6.28.2007

Georgette Heyer

Not a lot of people may know this author, but once they do, they jump on the bandwagon. There are many more spots than these on the internet but these seemed to be the most complete to me:
Folks just discovering Heyer:
This is no bodice-ripper, but it is wonderfully romantic in a madcap sort of way. In fact, Heyer wrote it in 1934, and it’s a Georgian, not Regency period, if that matters (I believe it does, to some) but reading this thing was like watching one of my favorite screwball comedies of that era. The heroine is a humorous scamp, the hero - Gad, I fell in love with him! He only shows up in about a third of the book, but he is so well drawn, so clever and funny and wry, that he steals every chapter he’s in. The rest of the book is dominated by secondary characters who kept me in stitches, particularly the overindulging brother, Pel and his drinking/gambling buddy, Pom.

I picked it up yesterday and couldn’t put it down - read it right through the night...

I said, “no, it’s not sexy at all - but it IS romantic, but just tantalizingly so. What it is, is freaking hilarious.”
===================
Anyway, I overcame my prejudice and took out the only two Heyer books on the shelves: the aforementioned Beauvallet and another complete gem, The Unknown Ajax.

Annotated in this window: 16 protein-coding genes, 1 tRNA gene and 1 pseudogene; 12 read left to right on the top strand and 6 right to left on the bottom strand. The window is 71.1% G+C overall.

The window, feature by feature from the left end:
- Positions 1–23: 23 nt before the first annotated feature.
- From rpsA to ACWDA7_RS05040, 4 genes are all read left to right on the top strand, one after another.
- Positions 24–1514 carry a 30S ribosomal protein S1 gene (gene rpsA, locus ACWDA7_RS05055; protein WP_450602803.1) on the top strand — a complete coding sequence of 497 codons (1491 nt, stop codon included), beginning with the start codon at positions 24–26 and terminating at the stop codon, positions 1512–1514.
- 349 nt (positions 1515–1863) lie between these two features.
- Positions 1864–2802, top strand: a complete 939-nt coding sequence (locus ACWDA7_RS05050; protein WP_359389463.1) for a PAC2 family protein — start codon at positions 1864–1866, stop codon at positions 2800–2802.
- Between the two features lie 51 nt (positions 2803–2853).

Well, be still my beating heart. I am a convert to Georgette Heyer's romances, even if I might not be converted to anyone else's.

And reading a description of the dashing Beauvallet, an English pirate riding into France to steal away the Spanish girl he has fallen in love with, made me open my eyes to what is appealing in manly men...
===================
Gentle irony and subtle humor in prose that is not uncomely and sometimes rises to Austenian heights--Georgette Heyer a much underrated, underread master of the historical romance. It's a shame because there is much fun to be had with Ms. Heyer's magnificent novels.
Steven Riddle is not new to Georgette Heyer, but he is reading Powder and Patch for the first time.
The Black Moth:

No comments:

Post a Comment

I can't hear you ...